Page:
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Showing posts from 2016

Learning to Run

This was at the end of November 2014: 
30 day challenge complete: after a programme of walking/jogging/gasping on the treadmill for 30 minutes, every day for the last 30 days, this morning I managed to run 4.8km/3 miles...  but in 33 mins not the 'promised' 30. If I'd thought about the maths at the beginning of the 30 days I'd have set speed goals. But never mind, I'm fitter! Now to keep it going and reach a 6.5 mile goal (no time goal though) in the next 6 months
I did. And I kept on running throughout 2015, taking part in three officially timed races, two 10km and one 5km, the 7.5 mile Beast of Bryn mountainous challenge in South Wales, and the Maidstone Harriers Turkey Run. The inspirations for the latter were the prize of a Christmas Pudding, hot chocolate and all the mince pies you could eat at the end, and bacon baps and mulled wine at the home of Leah Ripley, fellow runner and member of Meopham & Malling Ladies Joggers. The Hungry Writer morphed into The H…

Read Me

The Number 1 song in the UK on the day I was born, 3rd June 1958, was Who's Sorry Now by Connie Francis. In my desperation for something even slightly more celebratory I try the USA: Sheb Wooley's The Purple People Eater. Okay, one last shot, Canada: All I Have To Do Is Dream by the Everly Brothers, which also happens to be the Number 1 Country Song on that day. I'll take that.
I found myself on the This Day in Music website because of Paul Cuddihy, author of Read All About It: My Year Of Falling In Love With Literature, who proudly boasts Lazing on a Sunny Afternoon by The Kinks as his birth date song (some of us are luckier than others) during his year long account of reading his books rather than just buying them as literary insulation for his dining room wall.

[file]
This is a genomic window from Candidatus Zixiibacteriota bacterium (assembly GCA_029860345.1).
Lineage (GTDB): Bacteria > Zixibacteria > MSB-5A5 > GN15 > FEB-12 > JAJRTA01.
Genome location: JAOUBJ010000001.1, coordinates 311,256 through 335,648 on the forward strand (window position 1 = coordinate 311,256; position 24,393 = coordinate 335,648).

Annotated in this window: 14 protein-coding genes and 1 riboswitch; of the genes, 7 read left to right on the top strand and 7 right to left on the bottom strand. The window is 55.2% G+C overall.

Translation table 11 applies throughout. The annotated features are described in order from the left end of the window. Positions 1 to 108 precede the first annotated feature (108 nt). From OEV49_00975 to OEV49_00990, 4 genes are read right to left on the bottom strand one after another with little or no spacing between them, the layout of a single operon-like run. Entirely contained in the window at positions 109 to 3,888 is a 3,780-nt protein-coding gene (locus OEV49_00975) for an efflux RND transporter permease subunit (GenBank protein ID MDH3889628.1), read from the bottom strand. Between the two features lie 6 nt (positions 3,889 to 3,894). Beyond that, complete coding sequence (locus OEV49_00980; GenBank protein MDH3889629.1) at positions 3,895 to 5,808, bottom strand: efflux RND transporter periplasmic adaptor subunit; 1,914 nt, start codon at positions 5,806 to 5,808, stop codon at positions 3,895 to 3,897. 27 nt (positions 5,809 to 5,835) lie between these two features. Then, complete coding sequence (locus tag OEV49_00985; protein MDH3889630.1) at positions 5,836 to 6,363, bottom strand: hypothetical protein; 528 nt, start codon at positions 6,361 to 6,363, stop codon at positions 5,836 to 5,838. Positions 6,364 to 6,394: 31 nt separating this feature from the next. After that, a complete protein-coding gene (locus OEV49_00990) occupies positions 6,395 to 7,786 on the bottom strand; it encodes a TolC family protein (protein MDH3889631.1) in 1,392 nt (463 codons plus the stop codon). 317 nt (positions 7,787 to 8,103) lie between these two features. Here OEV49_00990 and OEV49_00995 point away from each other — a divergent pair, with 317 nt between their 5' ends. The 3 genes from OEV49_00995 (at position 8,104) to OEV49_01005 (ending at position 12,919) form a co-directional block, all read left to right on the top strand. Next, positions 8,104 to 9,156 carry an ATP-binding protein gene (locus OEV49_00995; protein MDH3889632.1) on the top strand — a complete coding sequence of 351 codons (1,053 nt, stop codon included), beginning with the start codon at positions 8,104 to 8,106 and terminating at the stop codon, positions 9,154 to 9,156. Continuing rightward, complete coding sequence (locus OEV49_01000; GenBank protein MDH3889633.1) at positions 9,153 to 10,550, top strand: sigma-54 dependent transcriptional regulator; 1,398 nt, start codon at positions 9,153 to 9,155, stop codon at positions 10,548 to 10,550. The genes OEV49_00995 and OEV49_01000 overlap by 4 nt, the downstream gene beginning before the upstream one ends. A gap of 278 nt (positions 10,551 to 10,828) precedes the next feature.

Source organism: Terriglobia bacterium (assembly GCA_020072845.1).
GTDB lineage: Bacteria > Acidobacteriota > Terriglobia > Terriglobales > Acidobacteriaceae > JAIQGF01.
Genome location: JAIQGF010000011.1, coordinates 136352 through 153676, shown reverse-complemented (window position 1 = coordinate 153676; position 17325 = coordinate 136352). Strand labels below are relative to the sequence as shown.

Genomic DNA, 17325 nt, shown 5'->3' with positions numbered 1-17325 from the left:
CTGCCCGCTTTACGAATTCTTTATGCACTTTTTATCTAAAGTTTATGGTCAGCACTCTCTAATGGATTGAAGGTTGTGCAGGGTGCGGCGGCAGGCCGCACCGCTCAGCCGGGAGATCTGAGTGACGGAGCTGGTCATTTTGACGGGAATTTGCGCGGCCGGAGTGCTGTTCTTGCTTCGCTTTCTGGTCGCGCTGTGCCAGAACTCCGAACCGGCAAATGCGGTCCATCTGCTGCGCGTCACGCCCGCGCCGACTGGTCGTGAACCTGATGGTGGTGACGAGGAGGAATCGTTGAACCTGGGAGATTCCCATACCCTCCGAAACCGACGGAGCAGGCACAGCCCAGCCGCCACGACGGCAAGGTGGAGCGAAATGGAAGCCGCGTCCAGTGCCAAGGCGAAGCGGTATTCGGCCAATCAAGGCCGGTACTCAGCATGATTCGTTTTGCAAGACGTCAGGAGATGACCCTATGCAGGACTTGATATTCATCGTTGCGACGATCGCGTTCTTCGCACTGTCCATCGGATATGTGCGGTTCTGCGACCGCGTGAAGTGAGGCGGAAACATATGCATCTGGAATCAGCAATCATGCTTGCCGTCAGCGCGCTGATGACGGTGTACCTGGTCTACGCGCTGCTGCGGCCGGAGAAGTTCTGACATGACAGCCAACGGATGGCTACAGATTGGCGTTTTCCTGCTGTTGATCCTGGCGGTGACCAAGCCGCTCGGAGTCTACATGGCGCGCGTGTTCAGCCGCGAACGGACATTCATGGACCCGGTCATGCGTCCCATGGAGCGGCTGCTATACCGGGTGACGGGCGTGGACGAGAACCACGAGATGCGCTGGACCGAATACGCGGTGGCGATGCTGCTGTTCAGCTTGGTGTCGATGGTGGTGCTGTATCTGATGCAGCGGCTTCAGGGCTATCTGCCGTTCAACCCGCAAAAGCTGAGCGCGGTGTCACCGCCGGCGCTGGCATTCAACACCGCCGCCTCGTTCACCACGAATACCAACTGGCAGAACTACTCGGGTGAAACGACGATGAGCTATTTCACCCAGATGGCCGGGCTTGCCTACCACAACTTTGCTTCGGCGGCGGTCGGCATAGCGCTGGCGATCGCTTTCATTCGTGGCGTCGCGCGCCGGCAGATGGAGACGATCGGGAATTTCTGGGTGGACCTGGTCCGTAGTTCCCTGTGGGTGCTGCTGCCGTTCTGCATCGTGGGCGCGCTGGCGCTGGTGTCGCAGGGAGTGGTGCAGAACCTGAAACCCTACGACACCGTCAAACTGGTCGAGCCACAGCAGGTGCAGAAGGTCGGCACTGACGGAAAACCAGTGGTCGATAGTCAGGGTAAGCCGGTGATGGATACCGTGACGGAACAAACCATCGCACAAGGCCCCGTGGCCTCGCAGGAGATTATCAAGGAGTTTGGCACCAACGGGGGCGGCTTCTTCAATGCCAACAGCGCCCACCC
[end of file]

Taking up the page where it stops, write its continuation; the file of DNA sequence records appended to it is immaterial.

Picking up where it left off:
Are writers more likely to do this than non-writers? I don't know - you tell me. I'm not as bad as I used to be: my move to France in 2006 forced me into a surgical cull rather than pay almost as much to…

Things have changed

Things have changed for the hungry writer. I'll let Dylan have his say first:


I'm not a worried woman with a worried mind, although I do drink champagne. It's just that my life has changed over the last two years: I started running and I've written much less than I ever have since I first began around 25 years ago. So I can either change the blog title to 'the hungry writer who doesn't write much and runs' or I could just blog about whatever engages me, when and if I feel like it. Or I could stop altogether. 
Because something else has been circling my mind over recent months too: reading. Is it happening on the web? Does the popularity of Twitter and Instagram, and the ease of making snappy status updates on Facebook, mean that most people on social media really don't want to read more than a sentence or two? Are blogposts going the way that critics said 'real' books would go? (Except they haven't: they're on the rebound.)
Maybe no decisio…

Pie, pie glorious pie

So often when we talk about food we are talking about family. In fact that was how the hungry writer blog began, nearly six years ago: weekly memories or life stories linked by the theme of food. Food is nurture and love. It can be celebration and anxiety too. It can also be a battleground, as the parents of young children know so intimately! Which is rather a satisfying segue into the family featuring in this week's blogpost: The Radfords. Because if anyone understands the feeding of children, really, really understands, it has to be Sue Radford who, with her husband, Noel, has 19 children. You can read about the family on their website but don't rush off yet as what I really want to talk about is pie. And specifically Radford's pies.
Noel Radford has been a baker for 25 years and opened his own bakery in 1999 in Heysham, Lancashire and makes pies with locally sourced ingredients. That, along with his skill as a master baker, means that the pictures of the 'filled to t…

From crop to cake: courgettes